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Howell school board addresses mask issue in letter to Governor

HOWELL – The Howell K-8 School District Board of Education has sent a letter to Gov. Phil Murphy regarding what it calls the lack of consistency regarding the use of masks in schools and not in every other setting.

The board’s June 1 letter was copied to state assemblymen Sean Kean and Edward Thomson, and to state Sen. Robert Singer. The three Republicans represent Howell in the state Legislature.

In their letter to Murphy, the Howell administrators wrote, “As Governor, you implemented several executive orders and other measures in an effort to mitigate the impact of the COVID-19 pandemic. As elected officials and district leaders, we implemented those mandates without question. Being a state agency, we are required to do so.

“In Howell, we moved through several iterations of the school day and have been providing in-person instruction five days a week for over four hours a day. In compliance with your directive, our planning for the (2021-22) school year has already begun in preparation for a return to a full-day, in-person experience for all students.

“Fortunately, the data relative to COVID-19 has significantly improved. As such, additional executive orders have recently been issued which relax restrictive mandates. However, the lack of clarity and consistency in those mandates has resulted in much confusion and frustration among the school community.

“For example, students and staff must continue to be masked during the school day both indoors and outdoors, yet they can be unmasked in all other settings. Guidance pertaining to graduation ceremonies included the provision for students to be unmasked and not physically distanced.

“Students are permitted to go out to dinner with their families and remain mask-less from the time they enter the restaurant until the time they leave. Schools now remain the only place in which students and staff are still required to be masked,” district administrators wrote.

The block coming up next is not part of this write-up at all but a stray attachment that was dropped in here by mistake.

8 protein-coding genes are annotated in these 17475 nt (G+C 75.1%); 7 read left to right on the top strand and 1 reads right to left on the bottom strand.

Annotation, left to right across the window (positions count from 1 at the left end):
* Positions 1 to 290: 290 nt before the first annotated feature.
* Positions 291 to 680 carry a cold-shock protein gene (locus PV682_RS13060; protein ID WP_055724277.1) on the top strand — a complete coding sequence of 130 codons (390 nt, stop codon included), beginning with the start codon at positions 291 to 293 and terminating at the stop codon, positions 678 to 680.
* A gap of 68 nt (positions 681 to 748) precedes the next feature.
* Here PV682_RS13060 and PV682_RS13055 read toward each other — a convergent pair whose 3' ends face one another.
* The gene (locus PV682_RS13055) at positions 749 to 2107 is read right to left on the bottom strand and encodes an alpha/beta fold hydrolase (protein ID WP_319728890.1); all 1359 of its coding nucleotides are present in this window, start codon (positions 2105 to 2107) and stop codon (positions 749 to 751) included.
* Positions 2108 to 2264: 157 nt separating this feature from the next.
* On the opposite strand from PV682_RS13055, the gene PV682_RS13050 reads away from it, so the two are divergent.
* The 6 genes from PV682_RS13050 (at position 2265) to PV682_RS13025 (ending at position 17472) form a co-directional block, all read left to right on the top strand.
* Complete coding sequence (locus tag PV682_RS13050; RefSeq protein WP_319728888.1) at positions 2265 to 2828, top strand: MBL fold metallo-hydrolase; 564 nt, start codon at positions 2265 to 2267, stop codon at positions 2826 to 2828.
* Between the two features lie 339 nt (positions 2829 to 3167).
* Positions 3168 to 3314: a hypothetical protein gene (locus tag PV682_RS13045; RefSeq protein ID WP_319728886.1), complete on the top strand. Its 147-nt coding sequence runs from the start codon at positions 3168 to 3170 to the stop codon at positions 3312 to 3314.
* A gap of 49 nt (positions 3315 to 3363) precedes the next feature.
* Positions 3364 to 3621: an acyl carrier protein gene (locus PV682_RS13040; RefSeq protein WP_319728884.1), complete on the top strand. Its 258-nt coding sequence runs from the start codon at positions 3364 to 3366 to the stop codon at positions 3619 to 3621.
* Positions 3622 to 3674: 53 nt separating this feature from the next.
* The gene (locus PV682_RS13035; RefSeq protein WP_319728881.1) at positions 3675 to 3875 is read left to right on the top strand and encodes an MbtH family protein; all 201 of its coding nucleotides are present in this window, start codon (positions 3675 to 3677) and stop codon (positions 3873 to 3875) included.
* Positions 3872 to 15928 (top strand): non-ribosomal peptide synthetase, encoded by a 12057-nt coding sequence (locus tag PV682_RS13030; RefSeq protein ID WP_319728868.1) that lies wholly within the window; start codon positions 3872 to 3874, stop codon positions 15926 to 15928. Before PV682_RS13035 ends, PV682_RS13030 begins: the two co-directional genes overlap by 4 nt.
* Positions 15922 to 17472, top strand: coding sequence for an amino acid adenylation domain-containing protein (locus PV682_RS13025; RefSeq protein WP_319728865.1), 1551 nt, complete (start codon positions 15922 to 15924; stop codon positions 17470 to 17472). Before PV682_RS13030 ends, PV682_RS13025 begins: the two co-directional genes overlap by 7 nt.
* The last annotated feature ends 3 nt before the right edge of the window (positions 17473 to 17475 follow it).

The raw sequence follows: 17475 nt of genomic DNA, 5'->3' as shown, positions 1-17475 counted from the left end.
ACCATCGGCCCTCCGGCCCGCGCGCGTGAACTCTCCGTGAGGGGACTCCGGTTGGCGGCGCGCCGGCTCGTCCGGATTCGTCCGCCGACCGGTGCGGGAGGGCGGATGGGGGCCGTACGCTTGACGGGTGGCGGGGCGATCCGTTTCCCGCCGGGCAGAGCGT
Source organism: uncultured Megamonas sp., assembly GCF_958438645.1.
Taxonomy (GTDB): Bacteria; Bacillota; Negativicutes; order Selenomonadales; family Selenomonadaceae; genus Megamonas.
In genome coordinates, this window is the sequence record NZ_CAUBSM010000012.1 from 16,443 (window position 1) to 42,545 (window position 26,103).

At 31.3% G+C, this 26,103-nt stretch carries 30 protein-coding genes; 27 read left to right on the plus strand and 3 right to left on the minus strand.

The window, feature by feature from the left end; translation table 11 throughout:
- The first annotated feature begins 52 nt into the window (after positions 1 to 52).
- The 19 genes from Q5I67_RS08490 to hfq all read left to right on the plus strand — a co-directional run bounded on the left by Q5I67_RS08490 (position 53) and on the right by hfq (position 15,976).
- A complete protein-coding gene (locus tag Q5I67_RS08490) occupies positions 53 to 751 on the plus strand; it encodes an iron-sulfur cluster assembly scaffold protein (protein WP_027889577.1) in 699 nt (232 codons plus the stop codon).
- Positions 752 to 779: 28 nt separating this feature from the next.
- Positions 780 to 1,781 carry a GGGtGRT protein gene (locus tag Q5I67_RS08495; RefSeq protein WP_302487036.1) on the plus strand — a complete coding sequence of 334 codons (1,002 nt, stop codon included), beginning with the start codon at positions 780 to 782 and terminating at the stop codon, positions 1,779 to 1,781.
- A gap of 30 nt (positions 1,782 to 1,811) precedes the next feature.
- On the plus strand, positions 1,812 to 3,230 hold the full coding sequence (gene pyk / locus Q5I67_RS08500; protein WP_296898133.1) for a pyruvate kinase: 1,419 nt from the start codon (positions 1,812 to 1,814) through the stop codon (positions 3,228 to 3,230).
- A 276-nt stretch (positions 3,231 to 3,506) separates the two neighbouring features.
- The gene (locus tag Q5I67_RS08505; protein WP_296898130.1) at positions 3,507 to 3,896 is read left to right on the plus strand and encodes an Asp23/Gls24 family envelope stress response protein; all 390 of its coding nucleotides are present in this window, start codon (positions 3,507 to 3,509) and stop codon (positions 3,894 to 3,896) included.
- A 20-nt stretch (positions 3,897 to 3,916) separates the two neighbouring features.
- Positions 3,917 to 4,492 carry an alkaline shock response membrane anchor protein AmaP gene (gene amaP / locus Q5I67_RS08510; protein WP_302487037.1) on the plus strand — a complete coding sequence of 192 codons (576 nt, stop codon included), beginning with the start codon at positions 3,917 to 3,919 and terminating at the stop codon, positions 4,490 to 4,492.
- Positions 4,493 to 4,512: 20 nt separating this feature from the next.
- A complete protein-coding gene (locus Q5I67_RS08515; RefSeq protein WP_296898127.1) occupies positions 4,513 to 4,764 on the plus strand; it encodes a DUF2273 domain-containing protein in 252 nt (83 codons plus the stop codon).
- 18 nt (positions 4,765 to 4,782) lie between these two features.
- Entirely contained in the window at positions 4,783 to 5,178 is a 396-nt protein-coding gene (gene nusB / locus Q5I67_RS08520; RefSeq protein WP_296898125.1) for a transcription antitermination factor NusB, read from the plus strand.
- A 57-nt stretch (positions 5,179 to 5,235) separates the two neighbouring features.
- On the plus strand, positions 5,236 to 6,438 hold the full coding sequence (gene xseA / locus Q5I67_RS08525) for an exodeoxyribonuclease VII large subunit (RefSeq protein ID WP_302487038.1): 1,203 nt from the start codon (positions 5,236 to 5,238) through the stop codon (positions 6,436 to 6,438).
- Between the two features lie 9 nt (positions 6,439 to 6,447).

“While it is not our role to opine on whether or not students should be masked in our schools, it is our role to question the inconsistency in expectations across settings and ask why schools have been excluded from the relaxed mandates.

“We are aware most school-aged children are not eligible for vaccination, but if that were the rationale, then the mask mandate would apply to all settings and not only schools. This discrepancy has resulted in conflict among community members and between parents and school districts.

“We respectfully request that you revisit the recent executive orders relaxing the prior mandates and the manner in which they are applied to schools. … We ask that you reserve judgment on mask requirements for the Fall.

“While we recognize the complexity in these decisions, many parents of school-aged children are seeking parental choice on the issue of mask wearing within the school setting.

“The last 15 months have had a devastating toll on our state and local communities, and the current guidance is creating increased levels of anxiety and stress among neighbors.

“It is with the greatest level of respect that we submit this request in an effort to continue to move our district forward, while maintaining a priority on the safety and well-being of all members of our school community,” the district administrators wrote.

Board members voted 8-1 to send the letter to Murphy when they met on May 25.

Board member Denise Lowe, a former superintendent of schools in Asbury Park, voted “no.” Asked for comment by the Tri-Town News, she said, “The board as a whole, school boards, are nonpartisan.

“Unfortunately, and I am not taking any sides, this mask issue has become very political, and we take our guidance from (a) national school boards (association) and they have not come out on a position that I am aware of in regard to (masks),” Lowe said.

She said she did not believe it was the board’s place to act, saying, “It split the community, those are the reasons. My reason for not voting is that we are a nonpartisan board.”

According to an article that was published on a New Jersey news website on June 2, Murphy expressed his open-mindedness in regard to dropping mask requirements when schools open for the 2021-22 school year.

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